Learning by Write

Family physician writers were invited to explain, “Why I write.”

The practice of medicine is the management of meaning. The job of the physician—as master of diagnosis and therapy—engages us every day in observing and making sense out of what our patients show us and tell us. Our roles, as teacher, counselor, and coach, also call upon us to deliver information in ways that can help our patients understand what they need, change what they can, and cope with all the rest. We confront fear, manage uncertainty, and explain the unknown…. Read more.

Excerpts

“If illness is a narrative, then medicine is about listening and telling the stories we are privileged to hear.”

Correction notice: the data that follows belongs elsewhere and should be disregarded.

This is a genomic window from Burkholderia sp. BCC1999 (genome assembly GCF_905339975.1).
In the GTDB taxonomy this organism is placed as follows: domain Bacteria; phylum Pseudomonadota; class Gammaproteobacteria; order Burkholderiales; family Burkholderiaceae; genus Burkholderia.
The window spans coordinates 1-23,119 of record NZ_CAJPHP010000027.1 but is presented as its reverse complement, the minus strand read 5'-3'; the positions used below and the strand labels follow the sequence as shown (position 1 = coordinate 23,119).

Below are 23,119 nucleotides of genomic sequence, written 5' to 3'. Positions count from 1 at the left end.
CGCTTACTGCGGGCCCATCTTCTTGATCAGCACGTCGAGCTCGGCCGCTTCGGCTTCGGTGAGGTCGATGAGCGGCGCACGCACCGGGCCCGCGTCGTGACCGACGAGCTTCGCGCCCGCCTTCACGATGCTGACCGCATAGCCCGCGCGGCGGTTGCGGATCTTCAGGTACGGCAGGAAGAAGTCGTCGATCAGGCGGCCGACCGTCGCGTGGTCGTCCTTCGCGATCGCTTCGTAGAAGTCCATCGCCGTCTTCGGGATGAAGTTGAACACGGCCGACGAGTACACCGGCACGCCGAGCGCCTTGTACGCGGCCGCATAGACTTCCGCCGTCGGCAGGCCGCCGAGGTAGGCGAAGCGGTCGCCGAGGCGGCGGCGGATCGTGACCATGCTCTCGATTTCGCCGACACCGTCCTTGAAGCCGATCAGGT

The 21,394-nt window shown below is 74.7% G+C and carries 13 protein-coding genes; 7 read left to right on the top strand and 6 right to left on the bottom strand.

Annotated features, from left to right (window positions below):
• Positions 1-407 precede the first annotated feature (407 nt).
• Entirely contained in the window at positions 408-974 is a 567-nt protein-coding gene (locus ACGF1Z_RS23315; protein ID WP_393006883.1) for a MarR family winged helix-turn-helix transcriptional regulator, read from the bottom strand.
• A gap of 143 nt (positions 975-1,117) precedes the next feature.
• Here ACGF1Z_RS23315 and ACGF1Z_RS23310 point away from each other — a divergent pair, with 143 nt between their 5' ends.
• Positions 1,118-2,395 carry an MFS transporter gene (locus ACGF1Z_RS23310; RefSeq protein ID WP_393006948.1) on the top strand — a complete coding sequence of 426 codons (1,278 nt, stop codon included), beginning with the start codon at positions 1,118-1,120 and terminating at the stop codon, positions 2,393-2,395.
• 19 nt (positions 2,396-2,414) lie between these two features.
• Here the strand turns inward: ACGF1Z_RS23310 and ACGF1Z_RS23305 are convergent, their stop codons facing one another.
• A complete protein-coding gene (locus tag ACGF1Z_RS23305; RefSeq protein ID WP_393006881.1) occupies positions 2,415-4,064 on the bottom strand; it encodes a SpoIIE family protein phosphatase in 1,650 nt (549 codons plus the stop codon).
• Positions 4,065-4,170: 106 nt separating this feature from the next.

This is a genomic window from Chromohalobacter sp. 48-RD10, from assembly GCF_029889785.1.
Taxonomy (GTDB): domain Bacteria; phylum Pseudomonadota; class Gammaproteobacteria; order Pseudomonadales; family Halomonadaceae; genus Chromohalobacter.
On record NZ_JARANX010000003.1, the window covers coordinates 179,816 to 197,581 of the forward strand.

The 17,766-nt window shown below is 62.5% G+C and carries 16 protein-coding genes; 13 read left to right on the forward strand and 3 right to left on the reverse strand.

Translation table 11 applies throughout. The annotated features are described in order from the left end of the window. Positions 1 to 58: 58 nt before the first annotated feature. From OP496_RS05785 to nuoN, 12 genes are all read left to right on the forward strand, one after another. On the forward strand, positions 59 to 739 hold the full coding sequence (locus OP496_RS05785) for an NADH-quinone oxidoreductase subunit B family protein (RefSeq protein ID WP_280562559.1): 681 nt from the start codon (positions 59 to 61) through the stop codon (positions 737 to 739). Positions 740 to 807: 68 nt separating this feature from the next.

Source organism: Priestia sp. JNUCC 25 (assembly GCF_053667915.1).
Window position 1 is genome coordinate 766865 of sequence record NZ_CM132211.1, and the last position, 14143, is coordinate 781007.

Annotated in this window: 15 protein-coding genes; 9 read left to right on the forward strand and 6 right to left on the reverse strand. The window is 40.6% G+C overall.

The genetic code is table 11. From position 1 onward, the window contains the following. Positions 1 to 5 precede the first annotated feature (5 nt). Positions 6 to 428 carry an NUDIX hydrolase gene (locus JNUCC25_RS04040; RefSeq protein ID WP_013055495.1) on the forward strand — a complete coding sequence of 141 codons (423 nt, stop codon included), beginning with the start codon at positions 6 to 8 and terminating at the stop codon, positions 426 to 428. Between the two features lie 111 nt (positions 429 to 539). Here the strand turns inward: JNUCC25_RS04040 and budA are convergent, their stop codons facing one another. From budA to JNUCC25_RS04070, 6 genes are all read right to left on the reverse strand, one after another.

“Once written down, an idea can endure in spite of itself.”

“Practicing skills of observation changes our powers of perception.”

“Paying attention to the patient’s words and listening for their meaning is part of the power and the joy of medicine.”

“Maybe the clinical art of listening for heart murmurs has faded with the advent of echocardiography, but I am sure that no imaging technology will replace the art of hearing a patient’s pain.”

“Family physicians, particularly, have the privilege of hearing the whole story. If we listen closely, we can hear the stories that make us human.”

“As physicians, we have the privilege—sometimes the duty—to witness the suffering and courage around us.”

“Writing—like caring—is a signature skill of humanity.”

Read the essay.

See the other essays on “Why I write.”

Please comment and share.

Copyright © 20013 Society of Teachers of Family Medicine. Originally published in: Phillips WR. Learning by write. Family Medicine 2013;45(1):48-49.

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